Lewis and Clark didn't have one. Neither did John Muir, Robert E. Peary or any of history's other famous trailblazers.

Yet today, "a lot of people carry cell phones into the back country, and that's all they carry," says Jonathan Dorn, equipment editor for Backpacker magazine. The false sense of security from a phone that may not work, plus the lack of safety essentials, can be a setup for disaster.

"If you're in a valley, you may not be able to get a [phone] signal," Dorn notes. "If you're on a mountain without a map or compass, you may not be able to tell people where you are." He cites a recent incident where a hiking party got lost, called search and rescue from a cell phone, but couldn't report their location because they hadn't brought a trail map.

"It took the park rangers more than 12 hours to find them," Dorn notes. "Turns out there was an old logging road about 100 yards west, which they could have easily found if they'd had a map."

Over-reliance on cell phones is one of several common safety mistakes vacationers make when going on day hikes or backpacking trips.

A recent study of 126 hikers climbing Keyhole Trail in Colorado concluded that "a significant proportion of respondents . . . were not adequately prepared for their hike," according to the International Journal of Wilderness.

More than half the hikers weren't carrying enough water, about a third weren't using sunscreen and 92 percent failed to properly acclimate themselves to high altitude before beginning their hike, reported physicians John Westfall of the University of Colorado Health Sciences Center in Denver and Bob Gramling of Dartmouth Family Practice in Waterville, Maine.

"It's not uncommon for people to fly into Denver, then go hike Keyhole the next day," says Gramling, who notes that the route climbs from 9,400 feet to 14,255 feet. Exercise at such an altitude can be extremely stressful and lead to illness unless people are properly acclimated. "The recommendation is that people spend at least two nights above 8,500 feet before participating in high-altitude exercise," he says.

Many hikers also fail to pace themselves properly. They start out too late in the day, push to reach a particular goal, then wind up exhausted and sweaty with a long hike back, just as the sun begins to go down and the air gets cold. And many don't realize that even if it's a beautiful 70-degree day when they hit the trail, it could be 35 degrees and sleeting at the top of the mountain.

"Hypothermia (abnormally low body temperature) is more common in the summer than in the winter," Gramling says. "More people are out hiking in bathing suits and don't bring proper clothing for warmth."

To keep a hike safe and enjoyable, preparation and good judgment are critical. "The biggest thing that will keep people from getting hurt or sick is humility," Gramling says. "It's important to recognize the awesome powers of nature that you have to try to be prepared for."

Many experienced hikers rely on a time-tested packing list, known as "The Ten Essentials," that was developed in the 1930s by a group of Seattle area climbing enthusiasts. Recently, Backpacker magazine's Dorn asked outdoor experts if this list was still relevant in an era of cell phones and computers. The answer was a resounding yes, says Dorn, who advises hikers to stow The Ten Essentials in their pack:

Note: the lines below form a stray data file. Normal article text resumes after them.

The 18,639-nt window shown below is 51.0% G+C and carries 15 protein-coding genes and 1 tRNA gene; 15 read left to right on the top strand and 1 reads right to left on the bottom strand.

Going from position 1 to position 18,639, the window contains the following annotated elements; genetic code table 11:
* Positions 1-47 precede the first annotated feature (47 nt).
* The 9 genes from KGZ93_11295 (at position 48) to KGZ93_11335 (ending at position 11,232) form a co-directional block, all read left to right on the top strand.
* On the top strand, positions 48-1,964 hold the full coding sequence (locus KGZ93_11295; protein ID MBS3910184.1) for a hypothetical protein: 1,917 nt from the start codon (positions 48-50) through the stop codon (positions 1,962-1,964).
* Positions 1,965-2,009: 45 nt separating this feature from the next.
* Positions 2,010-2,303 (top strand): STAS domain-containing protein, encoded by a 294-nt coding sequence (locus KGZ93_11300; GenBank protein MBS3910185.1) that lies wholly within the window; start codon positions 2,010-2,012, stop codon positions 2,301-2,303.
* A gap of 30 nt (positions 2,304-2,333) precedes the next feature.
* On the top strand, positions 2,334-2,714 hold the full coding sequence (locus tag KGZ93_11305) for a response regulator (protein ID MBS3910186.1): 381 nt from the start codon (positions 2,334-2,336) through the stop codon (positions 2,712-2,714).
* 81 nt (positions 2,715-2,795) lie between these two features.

1. Map. Good trail maps are available at area hiking stores or from the National Park Service's Web site, www.nps.gov, or Backpacker magazine's site, www.backpacker.com.

2. Compass. Even if you blunder off a well-marked trail, a compass and map can help you pinpoint your location and find your way back.

3. Flashlight with extra batteries and bulb. A man who rescued a lost, cell phone-toting hiker told Dorn that "a cell phone's LED readout isn't bright enough to bring you down the mountain."

4. Extra food. If accidents or weather change your itinerary, it's important to have extra fuel on hand. Carry a surplus of at least one day's worth of ready-to-eat high energy snacks.

5. Extra clothing. Keep a set of clothes in reserve to protect yourself from hypothermia. Be sure the layer closest to your body is synthetic, to wick away moisture. The next layer should be a warm top in a non-cotton fabric such as fleece. In a mild climate, the outer layer might be a waterproof jacket. In a colder climate, you might need a backup down parka.

6. Sunglasses. Pick a pair that filters out UV rays.

7. First-aid kit. Stock adhesive bandages, alcohol wipes, antibiotic ointment, an elastic wrap (for sprains), a heat-retaining "space blanket" that folds to hankie size and medications to relieve common ailments such as headache, nausea and insect bites.

8. Pocketknife. Many potentially lifesaving tasks require a blade: Cutting clothing to assess injuries, shaving branches for kindling, punching holes to repair wind-wracked tents.

9. Matches in a waterproof container. Okay, today you could probably get away with a few cigarette lighters instead. But the important thing is to be able to start a fire.

10. Fire starter. A votive candle, dry tinder or some easy-lighting fuel can help jump-start a blaze for cooking food or warming cold bodies.

Since it's also essential that you drink enough water, Dartmouth's Gramling advises hikers to carry two liters of water, plus purifying tablets or a filter that will allow them to fill up at each water source.

One thing you can't pack, but shouldn't leave home without is "common sense," adds Dorn, who calls this quality "the Eleventh Essential. This means knowing when to turn back, when to whip out the fleece jacket . . . [and] leaving travel plans with your family. No piece of equipment can save someone who lacks experience, know-how and good judgment."